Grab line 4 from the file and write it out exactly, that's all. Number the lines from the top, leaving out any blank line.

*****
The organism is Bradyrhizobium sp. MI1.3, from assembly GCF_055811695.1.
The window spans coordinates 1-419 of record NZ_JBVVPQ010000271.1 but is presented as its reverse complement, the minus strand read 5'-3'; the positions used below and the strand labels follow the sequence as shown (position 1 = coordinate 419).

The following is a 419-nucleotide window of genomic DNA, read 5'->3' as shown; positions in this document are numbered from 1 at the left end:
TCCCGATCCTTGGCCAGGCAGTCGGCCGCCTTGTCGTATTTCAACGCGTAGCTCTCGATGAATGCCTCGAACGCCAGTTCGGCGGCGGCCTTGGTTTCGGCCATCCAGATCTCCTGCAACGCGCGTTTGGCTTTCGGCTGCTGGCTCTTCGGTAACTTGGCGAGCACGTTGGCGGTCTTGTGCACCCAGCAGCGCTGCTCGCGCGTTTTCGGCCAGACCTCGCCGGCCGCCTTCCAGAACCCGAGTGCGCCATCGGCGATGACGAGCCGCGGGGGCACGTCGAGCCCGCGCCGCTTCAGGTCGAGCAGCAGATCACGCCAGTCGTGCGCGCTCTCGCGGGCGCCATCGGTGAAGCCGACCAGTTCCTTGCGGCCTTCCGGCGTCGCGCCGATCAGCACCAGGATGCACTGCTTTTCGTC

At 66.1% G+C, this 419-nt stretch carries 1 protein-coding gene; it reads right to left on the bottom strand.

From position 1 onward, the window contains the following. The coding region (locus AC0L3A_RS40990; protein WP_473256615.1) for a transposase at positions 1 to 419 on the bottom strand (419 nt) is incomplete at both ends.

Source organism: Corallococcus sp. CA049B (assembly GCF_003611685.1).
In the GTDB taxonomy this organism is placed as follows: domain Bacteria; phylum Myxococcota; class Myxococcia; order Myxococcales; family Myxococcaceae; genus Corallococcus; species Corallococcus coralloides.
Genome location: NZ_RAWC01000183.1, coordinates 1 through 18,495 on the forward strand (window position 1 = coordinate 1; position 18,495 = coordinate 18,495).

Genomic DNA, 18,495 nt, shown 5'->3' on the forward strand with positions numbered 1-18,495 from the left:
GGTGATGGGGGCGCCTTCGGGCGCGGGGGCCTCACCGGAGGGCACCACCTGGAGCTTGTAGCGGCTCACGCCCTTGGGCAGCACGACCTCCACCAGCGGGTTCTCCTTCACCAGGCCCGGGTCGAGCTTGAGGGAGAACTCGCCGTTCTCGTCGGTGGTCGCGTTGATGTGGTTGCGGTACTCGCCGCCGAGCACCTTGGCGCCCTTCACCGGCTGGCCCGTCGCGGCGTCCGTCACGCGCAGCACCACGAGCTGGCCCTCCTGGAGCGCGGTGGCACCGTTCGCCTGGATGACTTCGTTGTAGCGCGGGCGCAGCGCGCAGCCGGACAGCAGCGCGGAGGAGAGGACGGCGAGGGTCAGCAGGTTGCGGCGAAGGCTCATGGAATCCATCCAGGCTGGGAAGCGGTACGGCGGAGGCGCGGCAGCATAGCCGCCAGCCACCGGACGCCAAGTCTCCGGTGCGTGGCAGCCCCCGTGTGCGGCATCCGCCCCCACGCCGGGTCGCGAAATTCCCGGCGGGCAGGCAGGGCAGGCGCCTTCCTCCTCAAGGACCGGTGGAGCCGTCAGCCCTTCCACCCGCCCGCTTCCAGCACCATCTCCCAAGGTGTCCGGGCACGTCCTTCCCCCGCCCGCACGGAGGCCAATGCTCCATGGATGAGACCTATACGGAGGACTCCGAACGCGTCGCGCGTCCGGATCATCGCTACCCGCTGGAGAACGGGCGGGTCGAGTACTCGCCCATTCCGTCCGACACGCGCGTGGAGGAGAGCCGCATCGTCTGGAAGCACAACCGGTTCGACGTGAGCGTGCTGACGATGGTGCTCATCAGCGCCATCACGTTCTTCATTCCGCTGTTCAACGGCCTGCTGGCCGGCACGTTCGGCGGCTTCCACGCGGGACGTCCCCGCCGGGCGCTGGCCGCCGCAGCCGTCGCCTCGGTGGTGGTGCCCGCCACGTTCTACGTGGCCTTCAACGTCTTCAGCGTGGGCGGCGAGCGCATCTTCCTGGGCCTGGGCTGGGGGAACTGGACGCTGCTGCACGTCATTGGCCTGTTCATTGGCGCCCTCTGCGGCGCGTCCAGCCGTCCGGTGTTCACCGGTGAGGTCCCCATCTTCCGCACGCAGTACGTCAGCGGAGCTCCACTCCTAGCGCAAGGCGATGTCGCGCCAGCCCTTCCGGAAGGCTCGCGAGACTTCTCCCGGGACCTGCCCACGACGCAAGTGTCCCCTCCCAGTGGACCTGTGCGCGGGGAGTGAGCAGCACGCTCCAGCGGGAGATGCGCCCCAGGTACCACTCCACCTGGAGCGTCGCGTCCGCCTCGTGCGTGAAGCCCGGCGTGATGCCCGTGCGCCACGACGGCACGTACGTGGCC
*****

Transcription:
TCCCGATCCTTGGCCAGGCAGTCGGCCGCCTTGTCGTATTTCAACGCGTAGCTCTCGATGAATGCCTCGAACGCCAGTTCGGCGGCGGCCTTGGTTTCGGCCATCCAGATCTCCTGCAACGCGCGTTTGGCTTTCGGCTGCTGGCTCTTCGGTAACTTGGCGAGCACGTTGGCGGTCTTGTGCACCCAGCAGCGCTGCTCGCGCGTTTTCGGCCAGACCTCGCCGGCCGCCTTCCAGAACCCGAGTGCGCCATCGGCGATGACGAGCCGCGGGGGCACGTCGAGCCCGCGCCGCTTCAGGTCGAGCAGCAGATCACGCCAGTCGTGCGCGCTCTCGCGGGCGCCATCGGTGAAGCCGACCAGTTCCTTGCGGCCTTCCGGCGTCGCGCCGATCAGCACCAGGATGCACTGCTTTTCGTC